Naval History and Heritage Command

Naval History and Heritage Command

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Squall (PC-7)


A sudden violent gust of wind or a localized storm, especially one bringing rain, snow, or sleet. The first U.S. Navy ship named Squall.

(PC-7: displacement 334; length 178'; beam 25'; draft 8'; speed 32 knots; complement 30; armament 2 25 millimeter, 2 40 millimeter grenade launchers, 2 .50 caliber machine guns, and 2 7.62 millimeter machine guns; class Cyclone)

Squall (PC-7) was laid down on 17 February 1993 at Lockport, La., by Bollinger Machine Shop and Shipyard; launched on 28 August 1993; sponsored by Mrs. Lee A. Edwards, wife of Representative Thomas C. Edwards of Texas; and commissioned on 4 July 1994 at St. Louis, Mo., Lt. Christopher J. McDonald in command.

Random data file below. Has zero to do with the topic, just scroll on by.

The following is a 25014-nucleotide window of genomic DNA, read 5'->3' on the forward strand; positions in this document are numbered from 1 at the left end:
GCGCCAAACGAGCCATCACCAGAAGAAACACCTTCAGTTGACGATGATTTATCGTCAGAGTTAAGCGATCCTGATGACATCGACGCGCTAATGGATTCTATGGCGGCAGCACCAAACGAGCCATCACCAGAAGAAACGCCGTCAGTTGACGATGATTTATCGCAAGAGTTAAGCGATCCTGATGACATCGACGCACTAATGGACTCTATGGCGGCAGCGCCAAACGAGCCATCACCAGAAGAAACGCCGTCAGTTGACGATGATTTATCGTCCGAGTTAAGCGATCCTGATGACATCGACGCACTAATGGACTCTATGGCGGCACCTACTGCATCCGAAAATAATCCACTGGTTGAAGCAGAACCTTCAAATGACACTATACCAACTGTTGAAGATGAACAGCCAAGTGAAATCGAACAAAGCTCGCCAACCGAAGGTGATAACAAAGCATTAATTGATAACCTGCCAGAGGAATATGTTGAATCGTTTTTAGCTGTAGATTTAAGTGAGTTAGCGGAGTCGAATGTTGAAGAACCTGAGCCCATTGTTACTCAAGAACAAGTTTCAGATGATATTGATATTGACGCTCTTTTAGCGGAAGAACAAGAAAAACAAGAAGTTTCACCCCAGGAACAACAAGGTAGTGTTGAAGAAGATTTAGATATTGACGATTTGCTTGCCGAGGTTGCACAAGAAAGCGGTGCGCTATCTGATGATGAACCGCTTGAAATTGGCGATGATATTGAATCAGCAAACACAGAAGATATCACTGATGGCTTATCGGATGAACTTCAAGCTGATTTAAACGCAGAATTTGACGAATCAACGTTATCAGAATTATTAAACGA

Squall (PC-7) 1994-040617-N-1079E-001
A port side view of Squall, wearing a camouflage pattern reminiscent of a World War II measure, as she patrols the Pacific Northwest, published on 18 June 2004. (Unattributed or dated U.S. Navy Photograph 040617-N-1079E-001, Navy NewsStand)

Hurricane (PC-3) and Squall, together with Patrol Craft crews Juliet, Lima, Kilo, and Mike, shifted their home port from Naval Amphibious Base Coronado, Calif., to Naval Amphibious Base Little Creek, Va., from 1 November–15 December 2005, a move made as part of a reorganization to better fight the global war on terrorism. The Navy intended to forward deploy five of the eight Cyclone (PC-1)-class ships at Naval Support Activity Bahrain, and the remaining three at Little Creek.

Detailed history under construction.

Mark L. Evans

14 July 2015

Published: Wed Jul 15 09:37:19 EDT 2015